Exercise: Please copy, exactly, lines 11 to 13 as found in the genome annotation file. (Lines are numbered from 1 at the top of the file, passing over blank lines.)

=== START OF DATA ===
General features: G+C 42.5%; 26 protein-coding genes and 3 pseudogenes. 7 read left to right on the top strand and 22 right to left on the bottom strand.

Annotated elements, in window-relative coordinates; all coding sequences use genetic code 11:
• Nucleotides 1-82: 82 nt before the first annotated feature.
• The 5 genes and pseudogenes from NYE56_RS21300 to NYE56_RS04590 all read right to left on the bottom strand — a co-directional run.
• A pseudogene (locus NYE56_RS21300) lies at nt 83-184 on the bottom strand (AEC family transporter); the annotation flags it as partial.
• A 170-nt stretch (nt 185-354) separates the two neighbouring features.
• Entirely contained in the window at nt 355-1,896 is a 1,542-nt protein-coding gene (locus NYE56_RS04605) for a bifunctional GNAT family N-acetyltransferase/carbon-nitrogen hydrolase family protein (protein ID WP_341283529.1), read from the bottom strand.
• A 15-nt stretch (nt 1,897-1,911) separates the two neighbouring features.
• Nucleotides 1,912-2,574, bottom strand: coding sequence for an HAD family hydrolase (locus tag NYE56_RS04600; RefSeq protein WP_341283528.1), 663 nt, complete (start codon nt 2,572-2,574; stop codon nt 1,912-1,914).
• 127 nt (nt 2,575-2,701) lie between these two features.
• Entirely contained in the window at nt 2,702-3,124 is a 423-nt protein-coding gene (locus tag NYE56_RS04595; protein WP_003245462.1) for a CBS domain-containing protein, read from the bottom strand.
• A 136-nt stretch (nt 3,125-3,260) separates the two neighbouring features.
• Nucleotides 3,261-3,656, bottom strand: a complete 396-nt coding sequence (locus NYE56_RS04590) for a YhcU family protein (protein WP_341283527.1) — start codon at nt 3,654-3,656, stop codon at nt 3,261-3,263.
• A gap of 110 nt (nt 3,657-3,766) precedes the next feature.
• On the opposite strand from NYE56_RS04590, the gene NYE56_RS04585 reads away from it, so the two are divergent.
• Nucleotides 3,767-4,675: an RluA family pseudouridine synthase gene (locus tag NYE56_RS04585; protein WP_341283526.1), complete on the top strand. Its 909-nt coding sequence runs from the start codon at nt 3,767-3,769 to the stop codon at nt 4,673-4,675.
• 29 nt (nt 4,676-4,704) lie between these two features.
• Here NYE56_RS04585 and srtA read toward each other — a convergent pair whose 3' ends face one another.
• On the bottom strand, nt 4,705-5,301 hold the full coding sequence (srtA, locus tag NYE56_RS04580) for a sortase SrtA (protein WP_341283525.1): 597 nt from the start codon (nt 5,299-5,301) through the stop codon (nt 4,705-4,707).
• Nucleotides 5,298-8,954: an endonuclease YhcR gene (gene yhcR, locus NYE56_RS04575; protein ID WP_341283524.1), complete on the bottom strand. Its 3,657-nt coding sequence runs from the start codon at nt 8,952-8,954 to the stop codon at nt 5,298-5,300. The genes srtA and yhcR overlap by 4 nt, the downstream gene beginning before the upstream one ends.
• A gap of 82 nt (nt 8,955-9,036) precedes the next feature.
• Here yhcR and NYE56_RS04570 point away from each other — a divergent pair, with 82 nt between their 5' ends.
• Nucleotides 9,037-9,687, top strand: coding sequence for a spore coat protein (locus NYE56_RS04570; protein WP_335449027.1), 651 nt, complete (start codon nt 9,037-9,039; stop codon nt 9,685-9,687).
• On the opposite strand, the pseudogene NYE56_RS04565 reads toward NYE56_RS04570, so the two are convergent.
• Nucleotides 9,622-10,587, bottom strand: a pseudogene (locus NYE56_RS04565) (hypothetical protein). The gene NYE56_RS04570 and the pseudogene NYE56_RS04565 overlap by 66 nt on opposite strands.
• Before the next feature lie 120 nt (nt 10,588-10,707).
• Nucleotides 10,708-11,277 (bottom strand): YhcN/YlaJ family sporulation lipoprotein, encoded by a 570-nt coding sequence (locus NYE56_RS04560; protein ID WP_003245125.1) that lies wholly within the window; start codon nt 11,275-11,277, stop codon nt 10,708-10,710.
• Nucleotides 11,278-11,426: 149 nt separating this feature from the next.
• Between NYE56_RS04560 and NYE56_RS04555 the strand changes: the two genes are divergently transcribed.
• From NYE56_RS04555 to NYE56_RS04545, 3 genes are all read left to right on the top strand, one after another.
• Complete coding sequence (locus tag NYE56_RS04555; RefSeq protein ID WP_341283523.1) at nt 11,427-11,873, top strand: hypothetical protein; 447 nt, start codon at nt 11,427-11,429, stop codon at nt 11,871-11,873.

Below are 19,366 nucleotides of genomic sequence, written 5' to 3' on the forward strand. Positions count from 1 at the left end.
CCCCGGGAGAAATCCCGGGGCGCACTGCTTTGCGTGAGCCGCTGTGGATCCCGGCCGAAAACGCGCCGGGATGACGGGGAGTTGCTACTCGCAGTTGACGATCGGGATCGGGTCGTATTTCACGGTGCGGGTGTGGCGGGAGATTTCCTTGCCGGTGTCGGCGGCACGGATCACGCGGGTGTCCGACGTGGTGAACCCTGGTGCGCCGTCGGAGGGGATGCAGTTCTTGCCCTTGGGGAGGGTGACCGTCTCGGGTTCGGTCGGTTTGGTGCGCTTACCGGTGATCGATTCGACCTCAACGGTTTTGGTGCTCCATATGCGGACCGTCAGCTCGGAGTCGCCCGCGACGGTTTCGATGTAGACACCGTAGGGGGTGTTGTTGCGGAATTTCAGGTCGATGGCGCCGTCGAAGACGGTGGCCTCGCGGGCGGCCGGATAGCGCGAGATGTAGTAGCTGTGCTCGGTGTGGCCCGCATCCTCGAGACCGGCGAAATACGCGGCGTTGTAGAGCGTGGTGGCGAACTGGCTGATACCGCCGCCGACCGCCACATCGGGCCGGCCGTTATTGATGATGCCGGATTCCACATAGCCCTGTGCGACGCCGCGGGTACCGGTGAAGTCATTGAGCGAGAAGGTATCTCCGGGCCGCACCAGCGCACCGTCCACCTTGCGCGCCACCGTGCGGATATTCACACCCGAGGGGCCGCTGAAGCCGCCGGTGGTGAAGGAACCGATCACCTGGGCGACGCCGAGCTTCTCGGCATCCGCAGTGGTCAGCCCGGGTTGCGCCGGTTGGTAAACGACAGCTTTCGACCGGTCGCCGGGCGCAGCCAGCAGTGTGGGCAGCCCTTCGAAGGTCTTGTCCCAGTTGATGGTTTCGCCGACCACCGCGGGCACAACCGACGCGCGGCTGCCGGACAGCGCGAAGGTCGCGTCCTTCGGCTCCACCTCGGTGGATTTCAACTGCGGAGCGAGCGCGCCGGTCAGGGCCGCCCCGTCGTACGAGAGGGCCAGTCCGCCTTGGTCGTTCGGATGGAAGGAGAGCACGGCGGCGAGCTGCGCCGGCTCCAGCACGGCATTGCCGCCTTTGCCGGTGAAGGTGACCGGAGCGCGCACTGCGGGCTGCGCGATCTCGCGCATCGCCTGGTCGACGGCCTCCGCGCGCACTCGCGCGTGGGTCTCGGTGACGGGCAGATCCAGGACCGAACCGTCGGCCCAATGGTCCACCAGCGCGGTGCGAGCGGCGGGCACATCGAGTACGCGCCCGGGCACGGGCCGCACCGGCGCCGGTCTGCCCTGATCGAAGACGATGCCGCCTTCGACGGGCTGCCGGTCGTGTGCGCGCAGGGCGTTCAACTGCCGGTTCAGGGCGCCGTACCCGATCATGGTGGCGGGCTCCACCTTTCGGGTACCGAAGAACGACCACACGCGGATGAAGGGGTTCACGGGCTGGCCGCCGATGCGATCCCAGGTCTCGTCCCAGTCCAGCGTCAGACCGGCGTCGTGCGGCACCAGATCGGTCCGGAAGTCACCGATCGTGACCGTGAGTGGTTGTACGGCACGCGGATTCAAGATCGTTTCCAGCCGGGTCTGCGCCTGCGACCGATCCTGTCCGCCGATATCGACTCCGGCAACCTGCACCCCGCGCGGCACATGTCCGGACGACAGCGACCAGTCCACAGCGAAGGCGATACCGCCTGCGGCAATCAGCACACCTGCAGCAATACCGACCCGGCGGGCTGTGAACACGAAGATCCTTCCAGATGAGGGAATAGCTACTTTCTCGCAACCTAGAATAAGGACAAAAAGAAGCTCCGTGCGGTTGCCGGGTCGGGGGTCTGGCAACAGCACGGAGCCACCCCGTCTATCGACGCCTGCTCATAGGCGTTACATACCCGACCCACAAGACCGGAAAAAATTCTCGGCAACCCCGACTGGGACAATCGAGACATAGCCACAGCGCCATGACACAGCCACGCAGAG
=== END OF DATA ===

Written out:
• Entirely contained in the window at nt 2,702-3,124 is a 423-nt protein-coding gene (locus tag NYE56_RS04595; protein WP_003245462.1) for a CBS domain-containing protein, read from the bottom strand.
• A 136-nt stretch (nt 3,125-3,260) separates the two neighbouring features.
• Nucleotides 3,261-3,656, bottom strand: a complete 396-nt coding sequence (locus NYE56_RS04590) for a YhcU family protein (protein WP_341283527.1) — start codon at nt 3,654-3,656, stop codon at nt 3,261-3,263.